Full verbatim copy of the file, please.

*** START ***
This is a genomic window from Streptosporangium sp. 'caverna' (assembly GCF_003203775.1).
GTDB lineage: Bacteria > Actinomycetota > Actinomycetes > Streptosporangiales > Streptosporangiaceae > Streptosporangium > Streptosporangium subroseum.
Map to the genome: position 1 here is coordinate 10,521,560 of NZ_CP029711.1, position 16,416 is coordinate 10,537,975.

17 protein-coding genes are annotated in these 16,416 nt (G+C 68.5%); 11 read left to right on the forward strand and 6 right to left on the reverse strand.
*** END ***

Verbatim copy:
This is a genomic window from Streptosporangium sp. 'caverna' (assembly GCF_003203775.1).
GTDB lineage: Bacteria > Actinomycetota > Actinomycetes > Streptosporangiales > Streptosporangiaceae > Streptosporangium > Streptosporangium subroseum.
Map to the genome: position 1 here is coordinate 10,521,560 of NZ_CP029711.1, position 16,416 is coordinate 10,537,975.

17 protein-coding genes are annotated in these 16,416 nt (G+C 68.5%); 11 read left to right on the forward strand and 6 right to left on the reverse strand.